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An improvement in GCS score was observed after 30 minutes of SGB (P=0.002) that persisted for 24 hours. There was a decrease in CBFV on ipsilateral side (P<0.001). The flow velocity in ipsilateral MCA decreased from 133.67(7.65) cm/sec prior to SGB to 110.53(5.78) cm/ sec at 6 hours after block (P<0.001). Though, a slight increase in CBFV, 121.62(5.91), was observed at 24 hours as compared to 6 hours after SGB, still the CBFV were significantly lower in comparison to the baseline value (P<0.001) prior to SGB. There was a decrease in ACA flow velocity from 106.07(6.42) before SGB to 95.76(4.81) 12 hours after SGB (P<0.001) [Table 2]. An increase in ipsilateral PI of MCA was observed after 30 minutes of SGB (P=0.001), which remained elevated for 24 hours [Table 2]. On the contralateral side of block, a significant decrease was observed in mean MCA (P=0.008) and ACA flow velocity (P=0.041) for 12 hours [Table 3]. No significant change was observed in PI of contralateral MCA and ACA except increase in PI of MCA at 24 hours [Table 3]. No complication was observed during study period.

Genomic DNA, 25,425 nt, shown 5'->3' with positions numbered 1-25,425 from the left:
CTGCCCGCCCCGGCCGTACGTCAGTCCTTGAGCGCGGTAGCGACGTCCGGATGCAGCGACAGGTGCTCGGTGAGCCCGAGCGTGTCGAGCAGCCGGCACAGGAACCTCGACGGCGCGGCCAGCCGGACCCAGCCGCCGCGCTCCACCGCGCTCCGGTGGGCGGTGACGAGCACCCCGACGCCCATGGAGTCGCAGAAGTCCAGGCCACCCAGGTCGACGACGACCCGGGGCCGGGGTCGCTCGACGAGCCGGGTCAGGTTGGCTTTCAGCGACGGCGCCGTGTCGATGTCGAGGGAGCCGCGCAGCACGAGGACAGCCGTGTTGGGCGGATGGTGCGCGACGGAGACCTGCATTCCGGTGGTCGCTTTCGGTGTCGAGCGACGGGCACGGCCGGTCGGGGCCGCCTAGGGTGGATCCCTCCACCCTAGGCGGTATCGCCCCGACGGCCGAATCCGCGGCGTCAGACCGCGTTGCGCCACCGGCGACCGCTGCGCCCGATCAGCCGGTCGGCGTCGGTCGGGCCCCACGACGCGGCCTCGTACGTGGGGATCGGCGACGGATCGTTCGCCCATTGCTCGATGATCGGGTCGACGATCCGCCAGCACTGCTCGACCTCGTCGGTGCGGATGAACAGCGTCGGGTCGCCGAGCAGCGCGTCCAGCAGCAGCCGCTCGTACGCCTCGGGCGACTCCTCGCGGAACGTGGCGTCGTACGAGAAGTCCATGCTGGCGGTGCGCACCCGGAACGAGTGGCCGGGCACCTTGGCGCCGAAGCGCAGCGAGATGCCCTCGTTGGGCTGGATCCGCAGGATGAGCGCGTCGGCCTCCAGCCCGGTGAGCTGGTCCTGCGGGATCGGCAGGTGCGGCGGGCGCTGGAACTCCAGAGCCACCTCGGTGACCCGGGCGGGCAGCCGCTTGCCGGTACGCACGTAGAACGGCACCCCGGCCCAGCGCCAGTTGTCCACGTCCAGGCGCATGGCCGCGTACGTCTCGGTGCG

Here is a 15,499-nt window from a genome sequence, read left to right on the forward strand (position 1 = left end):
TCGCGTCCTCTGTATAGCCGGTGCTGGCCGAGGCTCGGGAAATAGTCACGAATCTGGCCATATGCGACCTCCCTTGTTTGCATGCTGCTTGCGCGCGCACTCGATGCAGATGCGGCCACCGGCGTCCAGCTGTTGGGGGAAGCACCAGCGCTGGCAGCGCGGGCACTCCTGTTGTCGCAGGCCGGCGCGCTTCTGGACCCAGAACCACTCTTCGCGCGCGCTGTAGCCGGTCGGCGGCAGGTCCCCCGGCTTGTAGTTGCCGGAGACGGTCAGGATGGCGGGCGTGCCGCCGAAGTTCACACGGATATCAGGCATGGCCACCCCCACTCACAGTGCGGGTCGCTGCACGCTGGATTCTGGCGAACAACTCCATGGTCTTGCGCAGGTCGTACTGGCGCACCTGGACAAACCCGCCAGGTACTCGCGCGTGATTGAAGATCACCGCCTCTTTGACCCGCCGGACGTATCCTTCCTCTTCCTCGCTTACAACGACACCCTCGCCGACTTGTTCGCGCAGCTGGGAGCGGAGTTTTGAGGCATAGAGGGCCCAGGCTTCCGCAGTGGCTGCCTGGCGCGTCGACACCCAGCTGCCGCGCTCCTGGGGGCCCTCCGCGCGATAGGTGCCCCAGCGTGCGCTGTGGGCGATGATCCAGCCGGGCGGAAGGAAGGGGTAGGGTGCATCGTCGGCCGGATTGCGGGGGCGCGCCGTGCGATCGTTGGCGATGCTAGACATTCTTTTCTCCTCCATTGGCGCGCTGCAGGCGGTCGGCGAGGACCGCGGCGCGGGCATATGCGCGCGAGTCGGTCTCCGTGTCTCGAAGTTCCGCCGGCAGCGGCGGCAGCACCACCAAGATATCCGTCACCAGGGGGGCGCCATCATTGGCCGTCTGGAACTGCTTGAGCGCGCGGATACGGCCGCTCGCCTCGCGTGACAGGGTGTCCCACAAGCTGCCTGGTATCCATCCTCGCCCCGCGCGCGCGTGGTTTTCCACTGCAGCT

Table 2: Observed transcranial Doppler parameters ipsilateral to Stellate Ganglion Block (Data are presented as mean ± standard error)

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Table 3: Observed transcranial Doppler parameters contralateral to Stellate Ganglion Block (Data are presented as mean ± standard error)